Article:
More awards for HCN

  • Courtney Raukar came by the office in between stints as a goat farmer and national parks wildlife biologist. What a life!

    Andrew Cullen

We're honored to announce that HCN is the winner of the prestigious 2013 Utne Media Award for Environmental Coverage. "HCN stood out for its consistent reports on important stories we're not reading anywhere else," wrote the Utne judges. "From the effects of Twilight-inspired tourism on the Quileute Nation to half-built subdivisions at the foot of the Grand Tetons, HCN shines a spotlight on our culture's relationship to the wild. And while it might be easy to vilify, say, a developer in the Tetons or the Twilight tourists, HCN's reporters seek nuance instead."

And we took three awards in the 2013 Top of the Rockies Contest, hosted by the Society for Professional Journalists, for publications from Colorado, New Mexico, Utah and Wyoming. In Classification C, circulation between 10,001-29,999, we won first place in Political Reporting for "Red State Rising: How the Mormon GOP runs Utah with a Collectivist Touch," first place in Agriculture Reporting for "Water Warrior: A Colorado Newspaperman Fights for His Valley's Water," and third place in Business Reporting for "The Hardest Climb: Can the Outdoor Gear Industry Wield its Power for Conservation?"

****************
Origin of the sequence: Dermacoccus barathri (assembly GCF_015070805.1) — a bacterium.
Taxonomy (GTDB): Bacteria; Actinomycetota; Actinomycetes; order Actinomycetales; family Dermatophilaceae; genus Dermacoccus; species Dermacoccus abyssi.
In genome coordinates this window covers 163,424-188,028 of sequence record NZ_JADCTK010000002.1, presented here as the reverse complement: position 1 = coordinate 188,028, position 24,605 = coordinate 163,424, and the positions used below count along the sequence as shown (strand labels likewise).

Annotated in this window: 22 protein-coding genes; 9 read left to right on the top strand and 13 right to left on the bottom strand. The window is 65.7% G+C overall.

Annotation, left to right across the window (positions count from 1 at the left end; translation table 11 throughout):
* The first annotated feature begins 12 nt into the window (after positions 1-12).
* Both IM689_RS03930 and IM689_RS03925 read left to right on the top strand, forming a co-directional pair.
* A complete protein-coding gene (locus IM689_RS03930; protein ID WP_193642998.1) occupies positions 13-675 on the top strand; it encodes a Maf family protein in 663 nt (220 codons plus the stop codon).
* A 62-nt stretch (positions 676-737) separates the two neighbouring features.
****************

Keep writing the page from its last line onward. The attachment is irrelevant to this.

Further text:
Longtime subscriber Courtney Raukar stopped by our Paonia, Colo., headquarters in late April. She's worked the last two months at the Avalanche Cheese Company near town, helping birth baby goats, and is now headed to Alaska's Katmai National Park to work as a wildlife biologist. She regaled us with stories of practicing Cessna water crashes (in a flight simulator) in case her pilot suddenly perishes while she's out doing bear research.

Don Stikkers came from nearby Grand Junction to personally pay for his first ever-HCN subscription. As a retired Forest Service district ranger in Southern California, Don says he's fought a lot of fires in his time and remembers the days when the agency encouraged people driving by to stop and help battle the blaze. While a ranger, he enjoyed talking to homeowners about creating defensible space around their homes by thinning trees -- something he called "converting the tree-huggers, one lot at a time."

A collection of quotes from other publications that accompanied HCN's May 13 essay on hunting wolves contained a mistake originally made in a March 6 Los Angeles Times story. The Times quoted Suzanne Stone of Defenders of Wildlife but attributed the words to a different Idaho wolf advocate, Lynne Stone.

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